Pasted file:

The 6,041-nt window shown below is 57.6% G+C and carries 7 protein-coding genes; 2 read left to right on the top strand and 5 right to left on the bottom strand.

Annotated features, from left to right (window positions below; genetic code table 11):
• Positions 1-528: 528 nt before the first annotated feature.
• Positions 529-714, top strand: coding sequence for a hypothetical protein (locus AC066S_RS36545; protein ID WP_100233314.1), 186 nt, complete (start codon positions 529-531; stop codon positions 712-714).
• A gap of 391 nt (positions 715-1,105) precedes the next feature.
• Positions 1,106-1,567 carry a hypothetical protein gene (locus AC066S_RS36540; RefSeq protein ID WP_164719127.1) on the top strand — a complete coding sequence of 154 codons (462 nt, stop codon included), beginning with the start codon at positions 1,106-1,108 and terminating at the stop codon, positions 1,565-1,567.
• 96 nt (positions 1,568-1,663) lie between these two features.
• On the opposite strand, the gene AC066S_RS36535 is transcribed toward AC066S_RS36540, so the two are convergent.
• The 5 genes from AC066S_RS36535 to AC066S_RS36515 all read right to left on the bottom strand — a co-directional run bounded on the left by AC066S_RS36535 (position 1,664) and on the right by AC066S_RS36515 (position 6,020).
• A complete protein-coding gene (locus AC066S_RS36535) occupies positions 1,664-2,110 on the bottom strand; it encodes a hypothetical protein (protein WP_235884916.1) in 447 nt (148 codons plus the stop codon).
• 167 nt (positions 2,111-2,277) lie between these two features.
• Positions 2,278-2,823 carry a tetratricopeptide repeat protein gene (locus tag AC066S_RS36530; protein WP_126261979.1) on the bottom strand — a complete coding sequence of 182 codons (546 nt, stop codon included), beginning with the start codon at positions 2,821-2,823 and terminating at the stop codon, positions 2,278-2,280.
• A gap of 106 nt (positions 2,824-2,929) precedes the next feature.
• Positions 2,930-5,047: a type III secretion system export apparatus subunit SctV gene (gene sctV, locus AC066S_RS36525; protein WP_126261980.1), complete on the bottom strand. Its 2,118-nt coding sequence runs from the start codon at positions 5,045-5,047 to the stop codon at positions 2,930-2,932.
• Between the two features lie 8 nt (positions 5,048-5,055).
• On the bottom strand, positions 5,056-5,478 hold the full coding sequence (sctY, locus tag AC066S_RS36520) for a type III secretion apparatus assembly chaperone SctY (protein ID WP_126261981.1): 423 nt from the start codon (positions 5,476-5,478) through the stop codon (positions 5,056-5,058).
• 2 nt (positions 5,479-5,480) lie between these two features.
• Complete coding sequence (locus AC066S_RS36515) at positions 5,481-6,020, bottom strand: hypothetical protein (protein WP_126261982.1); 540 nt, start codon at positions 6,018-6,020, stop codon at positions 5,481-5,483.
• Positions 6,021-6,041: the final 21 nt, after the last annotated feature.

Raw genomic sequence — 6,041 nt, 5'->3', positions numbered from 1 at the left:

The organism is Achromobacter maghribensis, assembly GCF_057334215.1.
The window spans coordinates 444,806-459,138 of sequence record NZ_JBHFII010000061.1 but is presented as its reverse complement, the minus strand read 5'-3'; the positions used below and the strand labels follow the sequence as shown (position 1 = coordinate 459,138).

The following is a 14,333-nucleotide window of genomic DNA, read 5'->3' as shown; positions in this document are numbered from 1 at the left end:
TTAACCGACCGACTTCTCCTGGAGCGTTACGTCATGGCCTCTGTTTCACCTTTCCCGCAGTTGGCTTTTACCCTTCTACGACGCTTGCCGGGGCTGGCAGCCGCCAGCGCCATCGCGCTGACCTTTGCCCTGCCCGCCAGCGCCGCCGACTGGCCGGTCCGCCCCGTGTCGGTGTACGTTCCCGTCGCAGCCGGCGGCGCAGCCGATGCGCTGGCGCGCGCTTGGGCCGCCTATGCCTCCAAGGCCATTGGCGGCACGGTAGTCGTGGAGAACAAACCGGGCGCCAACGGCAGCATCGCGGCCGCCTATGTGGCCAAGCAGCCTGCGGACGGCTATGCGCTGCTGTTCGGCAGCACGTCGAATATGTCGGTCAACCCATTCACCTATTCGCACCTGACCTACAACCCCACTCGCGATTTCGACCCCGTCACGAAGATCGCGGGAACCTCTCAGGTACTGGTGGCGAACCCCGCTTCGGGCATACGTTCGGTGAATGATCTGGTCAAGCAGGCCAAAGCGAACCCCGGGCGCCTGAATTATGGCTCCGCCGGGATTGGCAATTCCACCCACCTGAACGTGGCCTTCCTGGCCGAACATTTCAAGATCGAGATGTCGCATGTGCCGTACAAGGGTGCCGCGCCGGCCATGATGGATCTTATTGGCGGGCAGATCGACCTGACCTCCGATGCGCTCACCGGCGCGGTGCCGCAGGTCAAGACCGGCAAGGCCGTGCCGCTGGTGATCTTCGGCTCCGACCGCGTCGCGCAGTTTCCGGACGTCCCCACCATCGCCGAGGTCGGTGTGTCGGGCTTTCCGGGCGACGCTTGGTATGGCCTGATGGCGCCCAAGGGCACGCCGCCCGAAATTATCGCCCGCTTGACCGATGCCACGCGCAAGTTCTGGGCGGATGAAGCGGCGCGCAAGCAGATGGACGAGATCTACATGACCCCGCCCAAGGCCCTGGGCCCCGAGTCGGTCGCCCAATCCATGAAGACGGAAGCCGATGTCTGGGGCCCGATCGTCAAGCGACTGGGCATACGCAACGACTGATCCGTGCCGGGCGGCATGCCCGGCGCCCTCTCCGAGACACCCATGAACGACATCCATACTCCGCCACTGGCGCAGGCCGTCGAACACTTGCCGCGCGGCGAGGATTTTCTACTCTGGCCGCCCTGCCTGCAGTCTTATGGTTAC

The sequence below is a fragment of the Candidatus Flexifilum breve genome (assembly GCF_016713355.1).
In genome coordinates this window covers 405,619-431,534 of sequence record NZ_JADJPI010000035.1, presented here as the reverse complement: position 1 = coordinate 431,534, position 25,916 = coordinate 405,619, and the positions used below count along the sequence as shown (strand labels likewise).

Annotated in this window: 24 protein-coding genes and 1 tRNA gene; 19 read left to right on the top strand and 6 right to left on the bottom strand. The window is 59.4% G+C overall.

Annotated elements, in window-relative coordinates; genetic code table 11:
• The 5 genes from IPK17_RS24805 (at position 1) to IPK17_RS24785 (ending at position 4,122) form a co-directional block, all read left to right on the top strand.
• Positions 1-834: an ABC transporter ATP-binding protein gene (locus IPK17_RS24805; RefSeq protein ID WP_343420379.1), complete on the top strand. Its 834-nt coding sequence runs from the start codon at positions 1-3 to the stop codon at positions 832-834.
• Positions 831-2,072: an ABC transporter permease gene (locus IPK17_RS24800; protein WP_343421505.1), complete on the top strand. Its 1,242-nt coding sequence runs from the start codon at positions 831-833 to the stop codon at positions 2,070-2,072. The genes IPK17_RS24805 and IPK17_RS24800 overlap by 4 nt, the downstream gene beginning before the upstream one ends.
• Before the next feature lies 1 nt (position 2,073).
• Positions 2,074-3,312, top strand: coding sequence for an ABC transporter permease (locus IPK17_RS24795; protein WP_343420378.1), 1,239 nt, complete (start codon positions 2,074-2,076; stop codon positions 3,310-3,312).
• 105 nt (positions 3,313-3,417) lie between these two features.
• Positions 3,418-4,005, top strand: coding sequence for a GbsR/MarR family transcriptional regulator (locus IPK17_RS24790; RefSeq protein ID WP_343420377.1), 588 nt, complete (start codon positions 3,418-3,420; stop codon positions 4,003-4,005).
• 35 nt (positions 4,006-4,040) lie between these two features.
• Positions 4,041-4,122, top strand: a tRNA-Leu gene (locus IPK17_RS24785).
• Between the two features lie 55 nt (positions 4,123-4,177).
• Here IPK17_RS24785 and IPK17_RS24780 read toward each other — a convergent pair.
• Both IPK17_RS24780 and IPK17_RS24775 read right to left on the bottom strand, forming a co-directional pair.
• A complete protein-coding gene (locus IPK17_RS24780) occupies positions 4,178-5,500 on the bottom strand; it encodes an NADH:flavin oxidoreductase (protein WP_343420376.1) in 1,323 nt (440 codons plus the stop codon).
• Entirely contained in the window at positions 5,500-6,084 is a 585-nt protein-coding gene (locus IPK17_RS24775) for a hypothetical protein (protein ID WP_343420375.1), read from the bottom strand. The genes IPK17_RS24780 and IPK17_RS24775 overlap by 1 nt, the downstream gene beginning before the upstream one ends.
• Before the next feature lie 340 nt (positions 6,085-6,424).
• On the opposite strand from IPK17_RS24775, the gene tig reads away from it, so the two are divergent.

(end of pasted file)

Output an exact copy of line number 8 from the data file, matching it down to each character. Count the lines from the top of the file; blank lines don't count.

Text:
• On the opposite strand, the gene AC066S_RS36535 is transcribed toward AC066S_RS36540, so the two are convergent.